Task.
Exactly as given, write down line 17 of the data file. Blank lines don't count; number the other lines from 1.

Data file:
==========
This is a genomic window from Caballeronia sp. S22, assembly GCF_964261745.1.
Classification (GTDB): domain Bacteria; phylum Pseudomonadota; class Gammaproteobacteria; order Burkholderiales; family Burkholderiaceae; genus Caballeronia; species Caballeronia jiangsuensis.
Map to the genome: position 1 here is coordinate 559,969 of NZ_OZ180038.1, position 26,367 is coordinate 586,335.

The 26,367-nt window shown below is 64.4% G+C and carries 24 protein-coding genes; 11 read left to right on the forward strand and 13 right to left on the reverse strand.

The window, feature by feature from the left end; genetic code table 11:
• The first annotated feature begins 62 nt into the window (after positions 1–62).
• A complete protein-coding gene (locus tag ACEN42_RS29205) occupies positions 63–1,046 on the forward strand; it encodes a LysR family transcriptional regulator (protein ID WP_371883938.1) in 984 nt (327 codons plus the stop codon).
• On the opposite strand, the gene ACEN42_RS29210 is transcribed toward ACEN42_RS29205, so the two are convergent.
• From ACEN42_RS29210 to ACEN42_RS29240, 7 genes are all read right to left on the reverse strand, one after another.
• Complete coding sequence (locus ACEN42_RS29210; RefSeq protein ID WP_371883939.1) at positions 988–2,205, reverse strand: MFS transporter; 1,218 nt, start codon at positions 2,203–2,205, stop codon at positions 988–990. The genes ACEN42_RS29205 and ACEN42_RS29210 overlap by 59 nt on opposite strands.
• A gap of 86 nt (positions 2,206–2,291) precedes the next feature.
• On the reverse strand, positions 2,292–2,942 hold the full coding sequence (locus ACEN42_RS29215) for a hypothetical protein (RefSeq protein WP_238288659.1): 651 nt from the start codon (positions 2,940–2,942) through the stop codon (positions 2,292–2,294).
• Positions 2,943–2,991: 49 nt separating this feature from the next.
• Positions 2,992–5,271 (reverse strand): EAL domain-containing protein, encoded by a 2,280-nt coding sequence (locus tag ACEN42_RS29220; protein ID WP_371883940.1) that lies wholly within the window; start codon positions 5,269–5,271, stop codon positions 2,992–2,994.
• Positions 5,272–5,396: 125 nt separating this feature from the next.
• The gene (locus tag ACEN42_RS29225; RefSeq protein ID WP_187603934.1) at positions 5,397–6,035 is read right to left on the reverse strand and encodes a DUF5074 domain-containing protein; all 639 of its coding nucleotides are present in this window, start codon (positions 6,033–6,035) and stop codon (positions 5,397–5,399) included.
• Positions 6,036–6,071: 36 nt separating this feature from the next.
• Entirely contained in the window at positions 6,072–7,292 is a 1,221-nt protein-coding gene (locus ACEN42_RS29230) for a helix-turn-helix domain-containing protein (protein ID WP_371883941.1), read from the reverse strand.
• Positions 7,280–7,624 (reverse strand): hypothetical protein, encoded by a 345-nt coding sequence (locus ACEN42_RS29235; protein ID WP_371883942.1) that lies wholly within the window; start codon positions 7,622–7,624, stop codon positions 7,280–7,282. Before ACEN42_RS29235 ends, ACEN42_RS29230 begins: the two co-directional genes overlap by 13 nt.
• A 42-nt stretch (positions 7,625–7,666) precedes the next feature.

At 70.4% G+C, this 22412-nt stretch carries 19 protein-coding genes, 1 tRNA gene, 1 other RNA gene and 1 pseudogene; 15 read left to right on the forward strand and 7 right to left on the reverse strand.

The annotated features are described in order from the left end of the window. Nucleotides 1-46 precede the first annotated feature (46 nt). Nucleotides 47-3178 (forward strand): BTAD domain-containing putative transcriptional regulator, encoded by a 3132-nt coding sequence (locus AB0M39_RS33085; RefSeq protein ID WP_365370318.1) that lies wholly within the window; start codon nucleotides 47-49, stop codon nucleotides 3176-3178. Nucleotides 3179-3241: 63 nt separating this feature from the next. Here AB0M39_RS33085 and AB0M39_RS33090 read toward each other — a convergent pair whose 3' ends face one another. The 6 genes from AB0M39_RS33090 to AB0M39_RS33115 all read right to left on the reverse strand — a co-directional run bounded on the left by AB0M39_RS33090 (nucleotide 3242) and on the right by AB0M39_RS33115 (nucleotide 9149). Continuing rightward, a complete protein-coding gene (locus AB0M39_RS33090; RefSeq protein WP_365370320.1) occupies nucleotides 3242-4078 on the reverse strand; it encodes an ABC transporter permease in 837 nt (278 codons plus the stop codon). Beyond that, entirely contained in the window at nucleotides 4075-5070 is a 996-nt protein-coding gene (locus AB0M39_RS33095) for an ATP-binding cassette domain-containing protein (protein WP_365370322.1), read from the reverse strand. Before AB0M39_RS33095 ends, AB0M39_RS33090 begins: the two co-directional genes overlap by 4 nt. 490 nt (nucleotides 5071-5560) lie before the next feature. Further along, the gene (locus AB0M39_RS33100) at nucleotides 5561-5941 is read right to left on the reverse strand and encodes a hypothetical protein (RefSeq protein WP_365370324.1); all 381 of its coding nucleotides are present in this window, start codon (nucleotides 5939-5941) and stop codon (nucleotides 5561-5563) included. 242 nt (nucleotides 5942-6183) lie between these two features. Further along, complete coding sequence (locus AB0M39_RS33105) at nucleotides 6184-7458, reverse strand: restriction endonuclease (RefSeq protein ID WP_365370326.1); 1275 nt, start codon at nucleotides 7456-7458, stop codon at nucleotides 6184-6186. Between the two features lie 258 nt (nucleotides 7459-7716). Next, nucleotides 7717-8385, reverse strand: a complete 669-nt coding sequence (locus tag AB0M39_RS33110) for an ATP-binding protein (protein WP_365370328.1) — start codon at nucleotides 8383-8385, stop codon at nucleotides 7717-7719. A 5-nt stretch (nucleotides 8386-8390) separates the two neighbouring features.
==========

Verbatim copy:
• Positions 6,036–6,071: 36 nt separating this feature from the next.